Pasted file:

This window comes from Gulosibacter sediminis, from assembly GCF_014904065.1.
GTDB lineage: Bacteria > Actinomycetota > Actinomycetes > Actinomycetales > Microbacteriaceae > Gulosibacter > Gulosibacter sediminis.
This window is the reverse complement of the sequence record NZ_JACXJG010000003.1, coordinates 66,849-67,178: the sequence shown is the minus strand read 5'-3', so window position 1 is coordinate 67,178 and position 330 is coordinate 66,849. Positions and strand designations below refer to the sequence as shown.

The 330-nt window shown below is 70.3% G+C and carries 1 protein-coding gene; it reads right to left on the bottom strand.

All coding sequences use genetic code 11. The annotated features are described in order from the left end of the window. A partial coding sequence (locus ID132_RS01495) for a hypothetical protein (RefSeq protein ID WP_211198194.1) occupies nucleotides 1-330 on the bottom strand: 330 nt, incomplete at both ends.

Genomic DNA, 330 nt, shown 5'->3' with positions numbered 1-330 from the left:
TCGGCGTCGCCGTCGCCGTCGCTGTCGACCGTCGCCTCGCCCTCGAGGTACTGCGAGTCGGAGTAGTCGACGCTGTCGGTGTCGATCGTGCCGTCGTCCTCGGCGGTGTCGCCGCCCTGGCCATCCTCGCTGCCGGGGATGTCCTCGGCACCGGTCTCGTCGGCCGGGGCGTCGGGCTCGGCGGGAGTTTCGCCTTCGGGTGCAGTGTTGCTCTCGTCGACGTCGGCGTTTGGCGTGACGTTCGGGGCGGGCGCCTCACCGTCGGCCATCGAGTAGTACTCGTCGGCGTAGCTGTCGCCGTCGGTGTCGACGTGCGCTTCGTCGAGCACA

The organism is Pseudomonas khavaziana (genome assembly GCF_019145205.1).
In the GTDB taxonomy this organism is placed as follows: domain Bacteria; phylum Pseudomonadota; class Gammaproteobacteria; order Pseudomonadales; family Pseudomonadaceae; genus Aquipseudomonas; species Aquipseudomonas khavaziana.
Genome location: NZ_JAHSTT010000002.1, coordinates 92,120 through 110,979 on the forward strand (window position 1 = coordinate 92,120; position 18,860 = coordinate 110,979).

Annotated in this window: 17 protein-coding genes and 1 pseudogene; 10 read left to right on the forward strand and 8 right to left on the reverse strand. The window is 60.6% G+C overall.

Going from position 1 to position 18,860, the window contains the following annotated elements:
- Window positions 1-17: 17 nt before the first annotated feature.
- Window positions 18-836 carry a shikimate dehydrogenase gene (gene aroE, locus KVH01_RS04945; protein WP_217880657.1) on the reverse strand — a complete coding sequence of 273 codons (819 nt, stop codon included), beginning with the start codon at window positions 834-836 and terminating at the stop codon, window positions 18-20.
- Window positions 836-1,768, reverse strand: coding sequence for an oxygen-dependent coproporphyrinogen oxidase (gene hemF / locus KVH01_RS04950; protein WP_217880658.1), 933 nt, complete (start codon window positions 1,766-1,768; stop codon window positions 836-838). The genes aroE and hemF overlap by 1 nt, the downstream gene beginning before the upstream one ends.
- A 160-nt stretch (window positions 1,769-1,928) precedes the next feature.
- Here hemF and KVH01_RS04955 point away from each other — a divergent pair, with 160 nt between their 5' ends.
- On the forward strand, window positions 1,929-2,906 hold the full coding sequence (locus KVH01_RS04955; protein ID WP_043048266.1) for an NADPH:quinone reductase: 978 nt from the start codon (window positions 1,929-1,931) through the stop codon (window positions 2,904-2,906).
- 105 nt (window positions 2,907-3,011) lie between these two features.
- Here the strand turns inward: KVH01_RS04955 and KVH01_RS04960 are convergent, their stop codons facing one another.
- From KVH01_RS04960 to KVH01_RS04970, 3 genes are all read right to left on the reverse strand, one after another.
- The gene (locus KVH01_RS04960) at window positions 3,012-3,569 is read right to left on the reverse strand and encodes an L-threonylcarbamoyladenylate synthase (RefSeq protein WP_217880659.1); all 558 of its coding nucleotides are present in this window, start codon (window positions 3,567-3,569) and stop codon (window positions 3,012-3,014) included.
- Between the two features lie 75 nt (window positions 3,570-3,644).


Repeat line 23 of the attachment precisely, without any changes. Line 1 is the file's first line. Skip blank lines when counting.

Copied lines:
- Between the two features lie 75 nt (window positions 3,570-3,644).